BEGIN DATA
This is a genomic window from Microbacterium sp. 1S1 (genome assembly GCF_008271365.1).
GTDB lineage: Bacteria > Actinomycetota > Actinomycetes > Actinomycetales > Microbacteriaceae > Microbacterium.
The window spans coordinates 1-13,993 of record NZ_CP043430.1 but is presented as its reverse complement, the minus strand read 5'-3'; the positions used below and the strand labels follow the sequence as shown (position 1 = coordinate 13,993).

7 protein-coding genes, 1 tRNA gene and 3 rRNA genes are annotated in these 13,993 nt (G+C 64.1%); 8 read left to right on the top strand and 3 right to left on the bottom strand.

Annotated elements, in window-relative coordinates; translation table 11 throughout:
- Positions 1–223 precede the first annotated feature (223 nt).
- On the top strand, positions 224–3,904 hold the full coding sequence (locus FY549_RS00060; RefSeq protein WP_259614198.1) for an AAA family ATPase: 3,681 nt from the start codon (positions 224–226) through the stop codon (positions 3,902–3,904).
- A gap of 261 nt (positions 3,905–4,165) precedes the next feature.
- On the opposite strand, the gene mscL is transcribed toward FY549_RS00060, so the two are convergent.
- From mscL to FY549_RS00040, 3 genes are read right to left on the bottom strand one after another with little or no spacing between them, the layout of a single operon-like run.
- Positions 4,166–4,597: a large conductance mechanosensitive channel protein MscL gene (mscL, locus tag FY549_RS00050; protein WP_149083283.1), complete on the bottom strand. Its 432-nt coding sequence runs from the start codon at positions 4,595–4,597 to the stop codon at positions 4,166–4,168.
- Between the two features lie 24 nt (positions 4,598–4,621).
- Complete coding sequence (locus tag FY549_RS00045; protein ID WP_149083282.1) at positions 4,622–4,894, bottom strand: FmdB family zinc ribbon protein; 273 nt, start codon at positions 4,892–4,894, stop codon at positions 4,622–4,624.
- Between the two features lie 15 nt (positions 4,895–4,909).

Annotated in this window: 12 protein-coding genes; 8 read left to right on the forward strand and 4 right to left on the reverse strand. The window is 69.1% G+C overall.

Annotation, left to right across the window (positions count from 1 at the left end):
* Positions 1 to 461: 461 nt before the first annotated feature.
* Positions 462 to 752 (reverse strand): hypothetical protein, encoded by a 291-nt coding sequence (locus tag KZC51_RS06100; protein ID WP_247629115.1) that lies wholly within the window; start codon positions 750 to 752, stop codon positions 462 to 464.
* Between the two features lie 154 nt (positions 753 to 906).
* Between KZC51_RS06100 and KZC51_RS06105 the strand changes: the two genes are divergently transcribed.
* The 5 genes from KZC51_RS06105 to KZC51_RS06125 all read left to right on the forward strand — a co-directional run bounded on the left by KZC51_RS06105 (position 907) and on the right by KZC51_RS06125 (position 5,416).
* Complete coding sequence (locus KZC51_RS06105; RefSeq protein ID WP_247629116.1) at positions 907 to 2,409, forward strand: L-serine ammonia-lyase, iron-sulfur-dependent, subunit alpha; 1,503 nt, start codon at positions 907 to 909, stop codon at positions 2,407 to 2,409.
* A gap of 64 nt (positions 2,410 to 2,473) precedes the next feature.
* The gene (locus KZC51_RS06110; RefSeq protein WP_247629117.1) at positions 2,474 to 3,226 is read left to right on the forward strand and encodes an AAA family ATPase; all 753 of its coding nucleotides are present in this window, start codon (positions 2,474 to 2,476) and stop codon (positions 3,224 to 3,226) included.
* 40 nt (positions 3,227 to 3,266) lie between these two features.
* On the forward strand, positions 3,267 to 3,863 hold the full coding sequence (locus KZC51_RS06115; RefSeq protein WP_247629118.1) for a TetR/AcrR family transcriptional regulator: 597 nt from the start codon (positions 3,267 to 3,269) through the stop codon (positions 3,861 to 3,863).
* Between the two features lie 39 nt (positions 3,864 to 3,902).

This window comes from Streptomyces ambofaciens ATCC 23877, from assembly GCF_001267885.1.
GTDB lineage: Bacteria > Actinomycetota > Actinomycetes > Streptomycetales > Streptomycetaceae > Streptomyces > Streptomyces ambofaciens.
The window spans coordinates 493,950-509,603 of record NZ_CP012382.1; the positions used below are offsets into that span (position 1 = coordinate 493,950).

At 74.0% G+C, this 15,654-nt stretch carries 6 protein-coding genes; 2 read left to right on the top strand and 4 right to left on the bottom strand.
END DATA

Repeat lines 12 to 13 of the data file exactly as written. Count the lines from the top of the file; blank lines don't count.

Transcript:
- Between the two features lie 24 nt (positions 4,598–4,621).
- Complete coding sequence (locus tag FY549_RS00045; protein ID WP_149083282.1) at positions 4,622–4,894, bottom strand: FmdB family zinc ribbon protein; 273 nt, start codon at positions 4,892–4,894, stop codon at positions 4,622–4,624.